The hundred thousand ducats sitting in Venice made the thirteen year old Gracia la Chica (as Beatriz now called herself) one of the most eligible young women in Europe. The nobles of Venice immediately began negotiating over which of their heirs would be married off to her to gain the fortune. The House of Mendes were unwilling to give up on either Gracia la Chica or her dowry, and did their best to persuade Brianda to take her daughter and move to Turkey. When she declined, they took more direct action. With the assistance of his brother Bernardo  and the cooperation of Gracia la Chica (who didn’t want to marry the man the Venetians had chosen for her) Joseph Micas “kidnapped” her and eloped.
The couple hoped to make it to Ferrara, where they would hopefully be safe. To get there they had to cross the Papal States, and while doing so they were arrested in the town of Faenza. At the nearby city of Ravenna there was a hearing where Joseph declared that he and Gracia la Chica were married, and that the marriage had been consummated. (The first was probably true, and the second was probably a lie intended to stop the marriage being annulled.) While his wife was held under armed guard in Ravenna, Joseph fled the city and made his way to Rome to plead his case. Meanwhile the Council of Venice sentenced him, Bernardo and the others involved in the affair to banishment and death if they returned. They also levied huge fines on them, which they gleefully appropriated from the Mendes holdings in the city.
Joseph was unsuccessful in getting Rome to recognise his marriage, and while he was doing so Gracia la Chica and Brianda were facing a new peril back in Venice. The Inquisition had taken advantage of the confusion and recrimination over the “kidnapping” to begin investigating suspected “Judaizers”. In the course of the investigation, both Brianda and Gracia la Chica came under suspicion. First the two woman declared their Christianity to the Inquisition (with Gracia la Chica saying that she wanted to be a nun), then they declared their Judaism to the Council of Venice. The Council decided to expel them from Venice, and they moved to Ferrara. Brianda died shortly after they arrived there, her ill-health not being up to the disruption of the move. Since Gracia la Chica’s marriage had been anulled, after a year of mourning she was free to remarry to the man of her choice; which turned out to be the other man who had “kidnapped” her, Bernardo.
Bernardo and Gracia la Chica remained in Ferrara, which was one of the few places in Italy that was openly (and legally) tolerant of Jews. Though Gracia the elder (known now as Gracia Nasi) was not in Ferrara at this time, she remained active in supporting this island of freedom. This was most evident in her sponsorship of the “Ferrara Bible”. The Ferrara Bible was a unique work designed to illustrate the connection between the Jewish and Christian faiths, a retranslation of the Hebrew canon of books known as the Tanakh that is almost (but not quite) equivalent to the Old Testament. The book was published in both a “Christian” and a “Jewish” version, though the main difference was in the dedication. The Christian version was dedicated to the ruler of Ferrara, Duke Ercole. The Jewish one was dedicated to “Donna Gracia Nasi”. Sadly throughout the 1550s the growing “Counter-Reformation” tendencies of the Popes led to all religious tolerance being forced down, and Bernardo and Gracia la Chica decided to follow their aunt to Istanbul. Given the fortune attached to them this proved controversial, and it wasn’t until 1558 that they were able to negotiate their passage to Istanbul.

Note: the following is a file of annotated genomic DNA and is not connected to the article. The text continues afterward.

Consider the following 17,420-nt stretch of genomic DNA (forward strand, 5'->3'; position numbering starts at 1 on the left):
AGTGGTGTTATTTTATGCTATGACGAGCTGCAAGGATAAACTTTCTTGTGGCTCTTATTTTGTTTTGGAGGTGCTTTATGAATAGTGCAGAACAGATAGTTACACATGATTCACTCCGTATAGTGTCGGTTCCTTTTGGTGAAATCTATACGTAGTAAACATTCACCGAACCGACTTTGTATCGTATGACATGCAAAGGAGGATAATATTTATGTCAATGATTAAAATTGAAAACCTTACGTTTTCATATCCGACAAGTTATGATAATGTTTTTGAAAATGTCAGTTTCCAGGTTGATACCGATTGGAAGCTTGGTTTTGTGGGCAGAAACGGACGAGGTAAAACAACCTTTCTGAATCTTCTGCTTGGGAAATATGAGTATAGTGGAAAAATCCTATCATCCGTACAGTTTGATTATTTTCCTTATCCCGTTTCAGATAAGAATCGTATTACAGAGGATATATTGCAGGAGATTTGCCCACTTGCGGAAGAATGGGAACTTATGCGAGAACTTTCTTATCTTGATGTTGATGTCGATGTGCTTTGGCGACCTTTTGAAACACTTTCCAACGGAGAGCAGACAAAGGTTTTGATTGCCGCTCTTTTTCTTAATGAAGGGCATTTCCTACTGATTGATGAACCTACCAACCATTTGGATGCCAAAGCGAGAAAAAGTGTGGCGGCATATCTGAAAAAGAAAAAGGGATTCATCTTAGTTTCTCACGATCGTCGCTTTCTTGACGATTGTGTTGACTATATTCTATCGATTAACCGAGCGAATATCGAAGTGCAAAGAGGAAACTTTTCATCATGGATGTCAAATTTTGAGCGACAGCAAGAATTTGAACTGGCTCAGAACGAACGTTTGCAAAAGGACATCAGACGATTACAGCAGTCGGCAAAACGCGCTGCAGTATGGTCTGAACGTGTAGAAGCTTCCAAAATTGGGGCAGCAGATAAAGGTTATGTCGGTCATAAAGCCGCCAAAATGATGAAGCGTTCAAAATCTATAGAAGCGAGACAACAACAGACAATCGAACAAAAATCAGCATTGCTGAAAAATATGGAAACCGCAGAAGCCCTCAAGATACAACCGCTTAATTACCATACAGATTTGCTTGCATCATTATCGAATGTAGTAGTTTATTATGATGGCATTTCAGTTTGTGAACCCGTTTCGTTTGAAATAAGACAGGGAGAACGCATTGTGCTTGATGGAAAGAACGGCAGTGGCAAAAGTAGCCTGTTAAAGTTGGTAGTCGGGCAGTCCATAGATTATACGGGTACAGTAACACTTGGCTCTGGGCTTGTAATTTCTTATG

Gracia Mendes Nasi’s connections and wealth made her an immediate force to be reckoned with in the Ottoman Empire. In Istanbul she swiftly became a leader of the local Jewish community, financing the building of several synagogues. Under the Imperial regime Jews were classified as “non-Muslim subjects”, which basically meant that they paid some extra taxes and that was that. Unlike in Christian Europe they were free to organise their own communities and run their own affairs, as long as they respected the structure of the Ottoman bureaucracy. And paid their taxes, of course. The same was true of Christians, though the Jews had the advantage of their loyalty being considered more reliable because the Ottomans were granting them sanctuary.
Joseph Micas had followed Gracia and Reina to Istanbul in 1553, and the following year (having failed to stop his marriage to Gracia la Chica being annulled) he married Reina Mendes. This cemented his position as Gracia’s heir while also providing a great social occasion for Gracia to show off her wealth and impress the people of Istanbul. She made the politically astute move of cultivating Prince Selim, the heir apparent to Sultan Suleiman the Magnificent. Though there was a lot of intrigue and conflict over who would succeed the Sultan, Selim would eventually win out and take the throne in 1566. When he did, he remembered who his friends had been back when things were uncertain.
Gracia continued to exert influence back in Europe, of course, as the spice trade was still dominated by the House of Mendes. This influence was needed, as dark times were coming for Jews in Christendom. Pope Paul IV, who ascended in 1555, was a notorious anti-Semite. He issued a Papal Bull which, among other things, ordered that the Jewish community were only allowed one synagogue per city. This led to seven being demolished in Rome alone. He forced Jews to wear yellow hats to mark them out when they left their ghettos, and they were severely restricted in the matters of trade and residence. He also established a ghetto in Rome for the first time in its history, one that would remain until near the end of the 19th century.